We're going to take a look at TypeScript's
strictPropertyInitialization compiler option and how it helps us prevent using uninitialized class instance properties. If the
strictPropertyInitialization flag is enabled, the type checker verifies that each instance property declared in a class either
strictPropertyInitialization option is part of the family of compiler options that is enabled automatically when the
strict flag is set. As with all the other strict compiler options, you can set
strict to true and selectively opt out of strict property initialization checks by setting
Instructor: [0:00] In this lesson I want to talk about strictPropertyInitialization in typescript. I've written the simple userclass which defines a username property. Let's go ahead and let's create an instance of the userclass and let's also set a username.
[0:18] Now that that's done, let's read the username. Let's make sure it's lowercased and print it to the console. Let's quickly go ahead and run this. That is looking fine. Now, see what happens if we don't call the set username method.
[0:45] If I go ahead and run the program again, we can see that we get a type error. This is because we're trying to call the two lowercase method on the value undefined. How come we didn't get a type error here?
[0:58] Let's head over to our TS config file and have a look at our compiler configuration. We can see that we have enabled the strictNullChecks compiler option. We would have expected typescript to give us a type error here, right?
[1:11] It turns out we need to enable another compiler option to get a type error here. That option is called strictPropertyInitialization and we want to set that to true.
[1:20] Whenever we enable the strictPropertyInitialization option, we also need to enable the strictNullChecks option. The typescript compiler has a bunch of options related to stricter type checking.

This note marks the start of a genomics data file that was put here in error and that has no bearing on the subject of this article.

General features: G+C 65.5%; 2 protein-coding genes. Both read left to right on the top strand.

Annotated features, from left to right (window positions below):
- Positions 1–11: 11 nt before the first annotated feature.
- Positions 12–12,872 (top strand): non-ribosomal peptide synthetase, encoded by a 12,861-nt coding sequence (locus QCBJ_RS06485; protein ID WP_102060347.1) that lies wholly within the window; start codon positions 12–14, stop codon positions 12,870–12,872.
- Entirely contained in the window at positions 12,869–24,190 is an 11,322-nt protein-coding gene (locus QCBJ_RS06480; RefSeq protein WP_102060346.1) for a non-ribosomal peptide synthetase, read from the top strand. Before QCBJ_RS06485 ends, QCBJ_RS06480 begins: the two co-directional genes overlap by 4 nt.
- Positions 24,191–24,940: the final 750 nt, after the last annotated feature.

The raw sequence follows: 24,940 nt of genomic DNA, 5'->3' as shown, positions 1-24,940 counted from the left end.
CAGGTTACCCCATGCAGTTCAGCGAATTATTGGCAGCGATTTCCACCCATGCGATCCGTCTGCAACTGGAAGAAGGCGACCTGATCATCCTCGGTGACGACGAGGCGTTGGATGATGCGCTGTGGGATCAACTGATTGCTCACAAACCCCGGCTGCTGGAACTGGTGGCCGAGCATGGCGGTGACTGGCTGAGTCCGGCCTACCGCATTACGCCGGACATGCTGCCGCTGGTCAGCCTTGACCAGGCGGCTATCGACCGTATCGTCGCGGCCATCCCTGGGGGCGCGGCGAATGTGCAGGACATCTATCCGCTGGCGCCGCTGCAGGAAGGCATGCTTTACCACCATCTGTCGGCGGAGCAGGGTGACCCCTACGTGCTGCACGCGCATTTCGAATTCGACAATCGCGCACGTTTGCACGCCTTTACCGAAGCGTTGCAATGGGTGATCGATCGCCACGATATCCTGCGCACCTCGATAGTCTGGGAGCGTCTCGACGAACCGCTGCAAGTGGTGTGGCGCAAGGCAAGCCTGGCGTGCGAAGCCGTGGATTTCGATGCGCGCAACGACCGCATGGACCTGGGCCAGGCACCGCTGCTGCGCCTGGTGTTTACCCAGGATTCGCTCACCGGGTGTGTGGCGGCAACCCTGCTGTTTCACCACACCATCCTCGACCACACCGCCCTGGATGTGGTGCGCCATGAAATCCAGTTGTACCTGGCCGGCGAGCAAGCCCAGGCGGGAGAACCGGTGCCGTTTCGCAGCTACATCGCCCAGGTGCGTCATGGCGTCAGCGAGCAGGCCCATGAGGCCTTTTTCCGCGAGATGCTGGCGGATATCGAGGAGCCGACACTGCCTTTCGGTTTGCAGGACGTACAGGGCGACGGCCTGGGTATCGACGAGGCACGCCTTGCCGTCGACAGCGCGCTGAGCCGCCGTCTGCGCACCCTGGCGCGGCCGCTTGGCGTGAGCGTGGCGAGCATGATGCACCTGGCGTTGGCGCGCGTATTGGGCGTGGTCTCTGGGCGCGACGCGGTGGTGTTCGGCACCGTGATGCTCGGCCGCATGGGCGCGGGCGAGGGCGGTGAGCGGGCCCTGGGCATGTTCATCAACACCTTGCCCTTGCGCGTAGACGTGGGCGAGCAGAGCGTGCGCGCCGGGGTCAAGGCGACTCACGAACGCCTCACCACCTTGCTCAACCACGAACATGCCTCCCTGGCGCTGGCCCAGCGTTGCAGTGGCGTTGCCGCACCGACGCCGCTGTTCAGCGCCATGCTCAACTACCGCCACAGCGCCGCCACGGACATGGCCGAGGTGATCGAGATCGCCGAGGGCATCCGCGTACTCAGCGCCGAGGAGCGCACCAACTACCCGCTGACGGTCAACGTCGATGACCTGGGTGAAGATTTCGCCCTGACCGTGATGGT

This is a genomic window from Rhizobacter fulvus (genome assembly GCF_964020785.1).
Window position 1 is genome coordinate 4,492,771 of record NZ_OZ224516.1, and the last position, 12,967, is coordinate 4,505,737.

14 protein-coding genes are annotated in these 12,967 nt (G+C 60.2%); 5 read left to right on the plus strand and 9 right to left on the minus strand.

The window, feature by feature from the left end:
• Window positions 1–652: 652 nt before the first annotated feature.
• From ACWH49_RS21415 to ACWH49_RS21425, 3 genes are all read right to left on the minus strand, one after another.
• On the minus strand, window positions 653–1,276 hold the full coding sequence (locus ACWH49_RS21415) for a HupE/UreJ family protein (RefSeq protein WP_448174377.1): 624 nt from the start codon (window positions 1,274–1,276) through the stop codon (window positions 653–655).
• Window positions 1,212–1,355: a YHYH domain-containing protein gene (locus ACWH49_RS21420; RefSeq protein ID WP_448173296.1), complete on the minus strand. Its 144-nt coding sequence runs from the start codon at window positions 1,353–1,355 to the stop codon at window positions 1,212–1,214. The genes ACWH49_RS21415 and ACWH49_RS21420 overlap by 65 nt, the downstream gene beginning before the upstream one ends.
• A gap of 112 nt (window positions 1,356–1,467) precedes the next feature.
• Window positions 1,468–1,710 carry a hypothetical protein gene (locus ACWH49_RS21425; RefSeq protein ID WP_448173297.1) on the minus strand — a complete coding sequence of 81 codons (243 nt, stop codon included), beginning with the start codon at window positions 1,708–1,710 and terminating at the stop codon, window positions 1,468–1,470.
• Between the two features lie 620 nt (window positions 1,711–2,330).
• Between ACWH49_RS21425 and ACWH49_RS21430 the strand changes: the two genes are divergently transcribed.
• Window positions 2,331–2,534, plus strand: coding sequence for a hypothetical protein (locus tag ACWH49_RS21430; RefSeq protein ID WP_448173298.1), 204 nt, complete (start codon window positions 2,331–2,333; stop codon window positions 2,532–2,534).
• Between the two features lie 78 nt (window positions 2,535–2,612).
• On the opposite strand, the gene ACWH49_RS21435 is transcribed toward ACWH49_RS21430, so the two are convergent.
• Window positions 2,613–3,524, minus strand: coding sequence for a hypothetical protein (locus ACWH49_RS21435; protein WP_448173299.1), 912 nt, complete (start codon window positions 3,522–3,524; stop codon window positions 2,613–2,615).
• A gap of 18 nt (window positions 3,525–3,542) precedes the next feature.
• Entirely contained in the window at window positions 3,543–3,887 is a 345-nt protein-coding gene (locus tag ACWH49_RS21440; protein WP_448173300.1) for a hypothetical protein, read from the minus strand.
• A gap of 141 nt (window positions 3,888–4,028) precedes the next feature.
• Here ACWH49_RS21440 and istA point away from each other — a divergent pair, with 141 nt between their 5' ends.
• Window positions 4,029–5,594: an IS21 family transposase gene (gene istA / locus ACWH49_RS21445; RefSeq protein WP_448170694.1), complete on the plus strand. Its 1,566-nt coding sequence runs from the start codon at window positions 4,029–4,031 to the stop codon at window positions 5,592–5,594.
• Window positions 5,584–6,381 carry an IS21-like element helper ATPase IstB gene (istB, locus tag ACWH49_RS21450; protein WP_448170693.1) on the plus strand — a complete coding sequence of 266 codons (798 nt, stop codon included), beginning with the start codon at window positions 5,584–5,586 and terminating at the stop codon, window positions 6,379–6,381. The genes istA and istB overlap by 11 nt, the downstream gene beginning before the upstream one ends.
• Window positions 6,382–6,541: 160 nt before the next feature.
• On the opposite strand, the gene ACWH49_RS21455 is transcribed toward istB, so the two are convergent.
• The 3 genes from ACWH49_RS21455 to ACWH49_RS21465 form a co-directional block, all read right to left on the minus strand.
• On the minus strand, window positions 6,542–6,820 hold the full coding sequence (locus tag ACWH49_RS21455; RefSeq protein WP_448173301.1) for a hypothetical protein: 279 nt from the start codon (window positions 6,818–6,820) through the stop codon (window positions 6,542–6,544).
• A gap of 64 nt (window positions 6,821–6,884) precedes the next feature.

[1:32] Whenever possible I would encourage you to enable all of them in your project. The easiest way to do that is to set the strict option to true. That will enable a bunch of compiler options related to stricter type checking including strictPropertyInitialization.
[1:48] If we head back to our index.TS, you can see that we now get a type error. Typescript is telling us that the property username has no initializer and that it is not definitely assigned in the constructor.
[2:00] We're essentially working with an uninitialized property which is why we get the value undefined. One way to work around this type error is to add the type undefined to our property declaration.
[2:13] We've solved the type error in line two, but now we get another type error in line 12. This is because we're working with a possibly undefined value. This is the behaviour that we want. Typescript is warning us that this operation might fail at run time.
[2:28] We can safely work with a username property by using optional chaining. We can even provide a fallback value using the nullish coalescing operator.
[2:37] If we now go ahead and run our program again, we can see that we get the fallback value when the username is missing.